On the Monday we returned from the last of our travels, I made a quick trip across town for groceries and over-the-counter allergy medicine. Putting my schedule together for the coming week, I decided we would just eat simple meals until Wednesday or Thursday. I would mow all day Monday despite FD warning me not to. Mowing had been my self-designated job on this place since I quit full-time work in town several years ago. There was no way I would have FD ride the mower after working all day at the office! I figured I could dig sweet potatoes and pick tomatoes on Tuesday and Wednesday. I would be lucky if I got all of that done in two days, but I tend to thrive on a busy schedule and I knew I could manage it if I kept plugging away, despite still feeling a bit punk. Tending to myself and relaxation would come later in the week on the rainy days. Or, at the very least, I could indulge in some more-relaxing tasks, like cooking and making roasted tomato sauce with my harvested tomatoes.
Donning a face mask to filter the air, along with my noise reduction headphones and my eye protection, I jumped on the mower after returning from my trip to the store. I am sure my neighbors had a good laugh at my attire. I kept hydrated with water and sucked on lots of cough drops to keep me from coughing my brains out as I mowed until late afternoon. With the dry conditions we had recently, I was filthy with dirt when I finished. I showered, fixed a light dinner, chugged down some cough medicine and flopped into bed.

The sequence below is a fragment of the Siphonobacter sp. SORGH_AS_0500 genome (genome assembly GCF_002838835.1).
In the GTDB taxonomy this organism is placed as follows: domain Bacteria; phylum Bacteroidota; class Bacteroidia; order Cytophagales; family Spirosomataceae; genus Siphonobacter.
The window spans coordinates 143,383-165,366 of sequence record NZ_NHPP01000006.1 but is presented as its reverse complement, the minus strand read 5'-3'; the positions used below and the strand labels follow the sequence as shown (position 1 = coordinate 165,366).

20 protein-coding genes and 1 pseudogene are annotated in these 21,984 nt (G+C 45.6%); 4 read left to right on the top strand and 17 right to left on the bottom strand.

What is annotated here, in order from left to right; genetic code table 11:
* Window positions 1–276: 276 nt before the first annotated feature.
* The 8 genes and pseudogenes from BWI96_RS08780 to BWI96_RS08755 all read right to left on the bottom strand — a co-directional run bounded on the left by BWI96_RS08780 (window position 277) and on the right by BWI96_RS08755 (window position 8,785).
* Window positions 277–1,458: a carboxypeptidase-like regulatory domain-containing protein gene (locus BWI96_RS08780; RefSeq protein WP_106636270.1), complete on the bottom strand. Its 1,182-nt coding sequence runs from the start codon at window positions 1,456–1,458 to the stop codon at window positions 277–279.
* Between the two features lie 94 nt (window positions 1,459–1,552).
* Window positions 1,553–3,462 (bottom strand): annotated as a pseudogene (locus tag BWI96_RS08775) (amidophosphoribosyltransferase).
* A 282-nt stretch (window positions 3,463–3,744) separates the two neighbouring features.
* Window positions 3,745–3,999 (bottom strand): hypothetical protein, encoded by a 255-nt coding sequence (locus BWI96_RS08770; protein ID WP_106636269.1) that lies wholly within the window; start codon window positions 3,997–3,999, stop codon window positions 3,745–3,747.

When we got up Tuesday morning at 5:45, FD stepped out on the back porch while his coffee was brewing. Since releasing Daisy deer four years ago, it has become a ritual for him to go out on the porch with the flashlight to see if Daisy or her friends might be down at the feeder. This morning, he quickly came back inside and asked me to come out, saying, “You need to see this”. I knew by his tone, something was wrong.